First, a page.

Blog - Punch Digital Marketing

News about digital marketing in Korea. Read our Korean blog here: https://blog.naver.com/punchkorea

Advertising in South Korea (market, agencies, regulations)

Korean ad market

Want to advertise in Korea? In 2021 the total advertising revenue in Korea (Asia’s fourth-largest economy) was 13.99 trillion won (about $11.7 billion), up 20.4 percent from 2020. 

In 2021, Korean digital advertising had the most revenue with 7.5 trillion won (5.9 billion USD). The division is as follows:

  • Broadcast / TV / cable: 4 trillion KRW
  • Print / newspapers: 1.7 trillion KRW
  • Digital: 7.5 trillion KRW
  • OOH / traffic: 0.8 trillion KRW

Source: http://www.brandbrief.co.kr/news/articleView.html?idxno=5024 

The majority (52% of total ad revenue) of ads in 2022 are online (Naver, KakaoTalk etc.). 

Source: https://www.hankyung.com/it/article/202111303809i 

Biggest Korean agencies

In order to run ads in Korea, you probably need the help of an agency. What are the biggest ad companies in Korea in terms of revenue? According to Jobkorea, the top 10 in terms of revenue in 2020 were: 

  1. Cheil Worldwide
  2. Innocean Worldwide
  3. Daehong
  4. HS Ad
  5. SM C&C
  6. Oricom
  7. Nasmedia
  8. Motus
  9. SBS MNC
  10. BGF Networks

All of the biggest 10 ad agencies in Korea are part of so-called “chaebol” or family controlled conglomerates. Below is a table where you can see to which chaebol each ad agency belongs. Note: SK is Korea’s second largest chaebol, but its agency Incross is #24 on the list. 

AgencyChaebol
Cheil WorldwideSamsung
Innocean WorldwideHyundai
DaehongLotte
HS AdLG
SM C&CSM Entertainment
OricomDoosan
NasmediaKT
MotusGS
SBS MNCSBS
BGF NetworksCU

Unlike other countries, the so-called “Big Four” ad agencies are not in the Korean top 10. 

World’s Big Five

What are the world’s “big five” traditional ad agencies? The big five are: 

  1. WPP (includes Ogilvy, Young & Rubicam, GroupM, etc.)
  2. Omnicom (includes BBDO, DDB, TBWA, etc.)
  3. Publicis (includes Saatchi & Saatchi, Leo Burnett, etc.)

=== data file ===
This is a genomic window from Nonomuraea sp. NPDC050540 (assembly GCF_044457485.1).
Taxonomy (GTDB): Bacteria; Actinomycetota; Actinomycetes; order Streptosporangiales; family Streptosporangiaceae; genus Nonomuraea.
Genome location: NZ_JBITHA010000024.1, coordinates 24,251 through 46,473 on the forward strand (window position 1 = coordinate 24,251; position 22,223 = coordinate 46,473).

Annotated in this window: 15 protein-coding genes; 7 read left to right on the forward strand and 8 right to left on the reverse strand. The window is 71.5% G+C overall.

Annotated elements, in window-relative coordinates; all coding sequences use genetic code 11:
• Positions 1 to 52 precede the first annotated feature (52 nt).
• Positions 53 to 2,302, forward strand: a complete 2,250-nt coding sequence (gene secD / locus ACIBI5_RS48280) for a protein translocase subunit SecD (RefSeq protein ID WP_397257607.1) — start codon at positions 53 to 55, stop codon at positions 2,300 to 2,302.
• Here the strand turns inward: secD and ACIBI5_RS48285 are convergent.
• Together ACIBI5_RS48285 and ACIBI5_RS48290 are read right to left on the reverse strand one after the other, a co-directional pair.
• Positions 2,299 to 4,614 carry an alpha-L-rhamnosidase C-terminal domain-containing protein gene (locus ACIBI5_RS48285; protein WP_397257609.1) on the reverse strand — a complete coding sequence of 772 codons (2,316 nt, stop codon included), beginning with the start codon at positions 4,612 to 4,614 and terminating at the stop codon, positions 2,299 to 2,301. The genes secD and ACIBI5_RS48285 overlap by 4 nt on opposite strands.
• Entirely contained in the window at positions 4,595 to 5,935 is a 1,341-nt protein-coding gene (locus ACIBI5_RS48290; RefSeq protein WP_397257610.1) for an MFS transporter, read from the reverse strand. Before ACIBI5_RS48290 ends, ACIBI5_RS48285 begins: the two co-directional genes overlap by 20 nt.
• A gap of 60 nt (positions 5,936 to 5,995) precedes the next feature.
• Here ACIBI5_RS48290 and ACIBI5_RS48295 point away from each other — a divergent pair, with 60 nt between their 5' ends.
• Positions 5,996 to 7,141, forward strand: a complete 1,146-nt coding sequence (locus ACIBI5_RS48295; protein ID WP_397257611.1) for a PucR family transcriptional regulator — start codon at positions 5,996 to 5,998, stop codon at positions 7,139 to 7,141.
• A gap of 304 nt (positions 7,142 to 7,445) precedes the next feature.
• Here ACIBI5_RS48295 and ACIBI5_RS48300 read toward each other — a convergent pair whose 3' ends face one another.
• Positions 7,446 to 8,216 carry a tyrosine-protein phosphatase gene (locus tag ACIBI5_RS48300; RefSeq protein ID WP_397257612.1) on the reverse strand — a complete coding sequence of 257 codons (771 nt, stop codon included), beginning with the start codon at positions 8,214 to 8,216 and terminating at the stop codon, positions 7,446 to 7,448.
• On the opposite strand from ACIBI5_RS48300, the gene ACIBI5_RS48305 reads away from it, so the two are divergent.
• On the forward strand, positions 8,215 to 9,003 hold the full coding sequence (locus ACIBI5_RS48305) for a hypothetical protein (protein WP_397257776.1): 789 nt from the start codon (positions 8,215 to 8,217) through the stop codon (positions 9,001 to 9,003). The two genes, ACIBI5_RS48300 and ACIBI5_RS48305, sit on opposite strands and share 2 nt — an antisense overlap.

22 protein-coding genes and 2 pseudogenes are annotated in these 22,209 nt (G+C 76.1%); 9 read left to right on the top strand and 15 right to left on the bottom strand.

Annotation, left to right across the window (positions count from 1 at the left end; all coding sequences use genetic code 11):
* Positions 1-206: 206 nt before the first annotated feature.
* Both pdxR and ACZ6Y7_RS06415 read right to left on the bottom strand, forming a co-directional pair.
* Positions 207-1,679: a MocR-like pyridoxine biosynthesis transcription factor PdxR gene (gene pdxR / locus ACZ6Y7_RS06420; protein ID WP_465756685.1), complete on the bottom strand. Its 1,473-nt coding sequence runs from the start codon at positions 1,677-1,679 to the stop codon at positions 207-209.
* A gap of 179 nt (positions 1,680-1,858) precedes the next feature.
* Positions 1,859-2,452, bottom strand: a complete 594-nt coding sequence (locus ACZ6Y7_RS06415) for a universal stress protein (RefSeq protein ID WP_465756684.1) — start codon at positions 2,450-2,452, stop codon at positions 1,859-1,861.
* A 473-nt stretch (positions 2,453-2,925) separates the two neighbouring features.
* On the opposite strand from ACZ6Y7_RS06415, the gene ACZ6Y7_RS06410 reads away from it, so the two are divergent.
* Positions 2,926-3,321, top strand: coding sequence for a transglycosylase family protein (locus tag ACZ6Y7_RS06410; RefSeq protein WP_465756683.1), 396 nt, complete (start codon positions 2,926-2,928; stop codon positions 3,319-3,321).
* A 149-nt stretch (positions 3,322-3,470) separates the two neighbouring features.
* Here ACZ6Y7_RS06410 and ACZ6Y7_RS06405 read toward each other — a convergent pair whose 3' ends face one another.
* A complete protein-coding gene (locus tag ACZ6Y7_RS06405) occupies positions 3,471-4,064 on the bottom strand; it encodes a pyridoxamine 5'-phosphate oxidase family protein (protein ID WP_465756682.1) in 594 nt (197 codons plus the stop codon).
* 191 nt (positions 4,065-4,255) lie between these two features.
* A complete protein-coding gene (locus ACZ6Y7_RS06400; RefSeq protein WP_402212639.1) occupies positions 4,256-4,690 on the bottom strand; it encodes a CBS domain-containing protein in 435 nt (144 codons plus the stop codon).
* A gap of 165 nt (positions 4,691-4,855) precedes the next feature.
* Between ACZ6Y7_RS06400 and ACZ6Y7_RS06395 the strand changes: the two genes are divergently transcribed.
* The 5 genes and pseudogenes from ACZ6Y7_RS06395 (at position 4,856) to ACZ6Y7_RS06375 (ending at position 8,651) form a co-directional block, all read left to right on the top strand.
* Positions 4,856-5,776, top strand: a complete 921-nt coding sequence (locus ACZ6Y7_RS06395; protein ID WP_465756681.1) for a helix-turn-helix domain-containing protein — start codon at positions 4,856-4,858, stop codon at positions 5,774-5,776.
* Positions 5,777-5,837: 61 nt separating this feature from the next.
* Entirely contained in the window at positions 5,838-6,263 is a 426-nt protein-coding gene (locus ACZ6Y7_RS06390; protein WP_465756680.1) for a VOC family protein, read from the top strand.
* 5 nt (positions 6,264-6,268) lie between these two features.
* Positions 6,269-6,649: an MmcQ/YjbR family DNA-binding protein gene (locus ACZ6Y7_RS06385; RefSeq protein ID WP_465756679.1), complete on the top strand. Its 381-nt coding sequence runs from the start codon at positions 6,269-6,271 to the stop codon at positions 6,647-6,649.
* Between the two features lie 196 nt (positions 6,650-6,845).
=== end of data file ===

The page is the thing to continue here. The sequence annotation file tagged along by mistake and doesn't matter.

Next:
4. Interpublic Group (includes McCann, Weber Shandwick, etc.)
  5. Dentsu (includes Aegis)

These big five are ad conglomerates housing many different agencies through countless mergers and takeovers. Some are decades (if not a century) old agencies and often started with newspaper and TV ads. You can find a detailed description of the big four here: https://seekingalpha.com/article/3967004-big-4-advertising-agencies-part-1-introducing-companies-and-industry 

Source: https://blog.bizvibe.com/blog/largest-advertising-agencies 

The best TV show about advertising (in the 60s and 70s) and the “Big Four” in particular is “Mad Men”. “Mad” stands for “Madison Avenue” where many of these agencies had their offices, but could also refer to the mad working style (pitches) that these people had. 

Source: https://www.flickr.com/photos/rossendalewadey/5224345917 

Korean ad regulations

So what are Korea’s laws about advertising? You can find details about the Korean ad regulations here: https://content.next.westlaw.com/Document/I70de08d8279111e89bf099c0ee06c731/View/FullText.html?transitionType=Default&contextData=(sc.Default) 

  • Like any other country, Korea has ad laws that prohibit things like false advertising. But certain sectors like the pharmaceutical, medical devices, alcohol, financial services, game, tobacco, cosmetics, broadcasting and food industries have stricter rules. Advertising in these industries may also be subject to industry specific laws and regulations. 
  • As for comparative advertising, it is generally permitted but unfairly comparative advertising is prohibited. “Comparative advertising should be based on facts that were proven by a test or survey which is conducted, in an objective and reasonable manner, by institutions based on statute or run independently.”
  • Korea’s law regulates advertisements directed at children, the Juvenile Protection Act provides regulations for certain advertising to minors.
  • Usually, South Korean courts do not recognize copyrights of short mottos, slogans, advertising phrases etc. However, trademarks are effective when they are granted from the Korean Intellectual Property Office (KIPO). 
  • As for using an individual’s name or image without their consent, this may constitute a violation of Korean laws. 

Online ads regulations

What are Korean rules about specifically online ads? 

  • Company info like the CEO’s name, business registration number and official company name must be on the website (typically in the footer). It is also recommended to put the official company logo, company address, phone number, email address and terms & conditions on the website. 
  • Korea’s unsolicited commercial e-mail (spam) law prohibits: automatic generation of e-mail addresses, the harvesting of email addresses from websites and the use of technical means to get around spam blocks. 
  • Online advertising of tobacco is prohibited.
  • The online advertisement of alcoholic beverages is permitted, but very limited. 
  • There are limits to online advertising of financial investment instruments, loans, insurance and cosmetic products. And possibly other industries like medical devices. 
  • For regulations about influencer marketing, check out this blog post: https://punchkorea.com/influencer-marketing-in-korea/

Leave a Reply

LET'S TALK